With Ruffle, you don’t have to worry about the end of Chrome support for Flash. Ruffle converts Flash content into a modern, web-friendly format. It shouldn’t be blocked by your browser, and you don’t need the built-in Flash player for that.
You can try Ruffle by trying Ruffle’s online demo emulator, which has a Flash game demo as well as the ability to upload your own SWF files to play and use.
Use Adobe Flash Player in 2020 and beyond
Although Adobe dropped support for Flash, you can still download the Adobe Flash Player as a standalone player for PC and Mac. To play SWF Flash files on your PC without a browser, you need to download the Flash Player Projector Content Debugger from the Adobe website.
- You can currently download it from the unsupported Adobe Support Page. Click the Load Flash Player Projector Content Debugger option for your operating system, then run the file.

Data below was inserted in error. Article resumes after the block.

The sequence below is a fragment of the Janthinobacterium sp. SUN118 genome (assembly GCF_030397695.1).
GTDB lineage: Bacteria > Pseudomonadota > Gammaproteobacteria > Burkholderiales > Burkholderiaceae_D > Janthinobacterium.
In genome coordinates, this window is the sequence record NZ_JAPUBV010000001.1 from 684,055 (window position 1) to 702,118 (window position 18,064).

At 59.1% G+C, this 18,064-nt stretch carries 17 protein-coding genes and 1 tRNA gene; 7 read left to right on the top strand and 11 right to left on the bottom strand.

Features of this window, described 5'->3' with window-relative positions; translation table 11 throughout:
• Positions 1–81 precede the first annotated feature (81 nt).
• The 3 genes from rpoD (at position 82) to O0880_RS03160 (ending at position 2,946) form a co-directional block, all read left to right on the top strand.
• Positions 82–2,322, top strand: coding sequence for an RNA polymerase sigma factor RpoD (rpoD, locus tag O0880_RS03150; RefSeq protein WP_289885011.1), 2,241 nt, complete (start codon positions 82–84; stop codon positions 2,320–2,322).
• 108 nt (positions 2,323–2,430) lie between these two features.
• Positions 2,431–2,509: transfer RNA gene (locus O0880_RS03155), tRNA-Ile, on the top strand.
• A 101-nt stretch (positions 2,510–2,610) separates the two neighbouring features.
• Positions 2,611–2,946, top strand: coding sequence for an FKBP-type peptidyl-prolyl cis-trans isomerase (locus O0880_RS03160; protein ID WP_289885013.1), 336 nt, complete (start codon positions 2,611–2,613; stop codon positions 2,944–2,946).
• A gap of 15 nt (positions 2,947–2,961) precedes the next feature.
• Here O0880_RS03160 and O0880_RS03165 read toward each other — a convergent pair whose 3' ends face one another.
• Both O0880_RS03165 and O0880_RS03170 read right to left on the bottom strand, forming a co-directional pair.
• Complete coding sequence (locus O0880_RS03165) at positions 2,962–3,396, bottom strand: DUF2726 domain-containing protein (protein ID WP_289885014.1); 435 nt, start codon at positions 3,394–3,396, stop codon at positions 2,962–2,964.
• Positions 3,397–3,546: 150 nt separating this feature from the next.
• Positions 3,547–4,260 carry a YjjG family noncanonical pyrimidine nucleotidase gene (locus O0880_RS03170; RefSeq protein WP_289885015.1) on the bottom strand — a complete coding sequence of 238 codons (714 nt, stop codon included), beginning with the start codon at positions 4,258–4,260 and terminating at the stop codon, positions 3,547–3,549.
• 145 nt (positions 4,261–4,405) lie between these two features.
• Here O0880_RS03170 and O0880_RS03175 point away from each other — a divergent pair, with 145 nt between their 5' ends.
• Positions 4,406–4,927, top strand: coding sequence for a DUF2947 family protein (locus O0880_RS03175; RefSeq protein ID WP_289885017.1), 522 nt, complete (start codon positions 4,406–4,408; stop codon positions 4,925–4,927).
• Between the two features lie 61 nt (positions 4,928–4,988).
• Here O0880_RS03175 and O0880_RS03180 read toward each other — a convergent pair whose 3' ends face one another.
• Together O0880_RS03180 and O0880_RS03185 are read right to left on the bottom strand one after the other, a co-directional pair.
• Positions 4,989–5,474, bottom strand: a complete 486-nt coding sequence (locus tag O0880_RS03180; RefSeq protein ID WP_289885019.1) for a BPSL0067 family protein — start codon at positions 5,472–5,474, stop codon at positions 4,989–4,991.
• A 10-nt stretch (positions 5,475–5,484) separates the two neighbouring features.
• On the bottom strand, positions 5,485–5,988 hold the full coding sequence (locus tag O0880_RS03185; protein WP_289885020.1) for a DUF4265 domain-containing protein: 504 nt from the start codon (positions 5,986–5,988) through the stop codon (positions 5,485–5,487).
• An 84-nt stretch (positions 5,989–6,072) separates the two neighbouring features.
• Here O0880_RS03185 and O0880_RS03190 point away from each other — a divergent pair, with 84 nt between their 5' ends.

- This version of Adobe Flash Player is standalone, so you don’t need to install it to use it â€” just run the file, then in the Adobe Flash Player window, click File> Open.
- Select the Flash SWF file in the Open box. You can use a link to a web address or click Browse to launch the SWF file from your computer.
The standalone Adobe Flash Player file will download and run your Flash content, allowing you to continue playing and interacting with Flash files as soon as Chrome and other browsers stop supporting it.
Jump from Flash
Yes, in 2020 there are still ways to play Adobe Flash content with the Flash Player, but support has officially ended. It’s time to ditch Flash and move to HTML5, but before doing so, use Chrome’s built-in Flash player to enjoy your old content while you still have the option.
If you are a gamer, you will need to download older Flash games if you want to keep playing them after the 2020 deadline. You can use a project like Flashpoint to do this, or watch some of the best browser games online instead.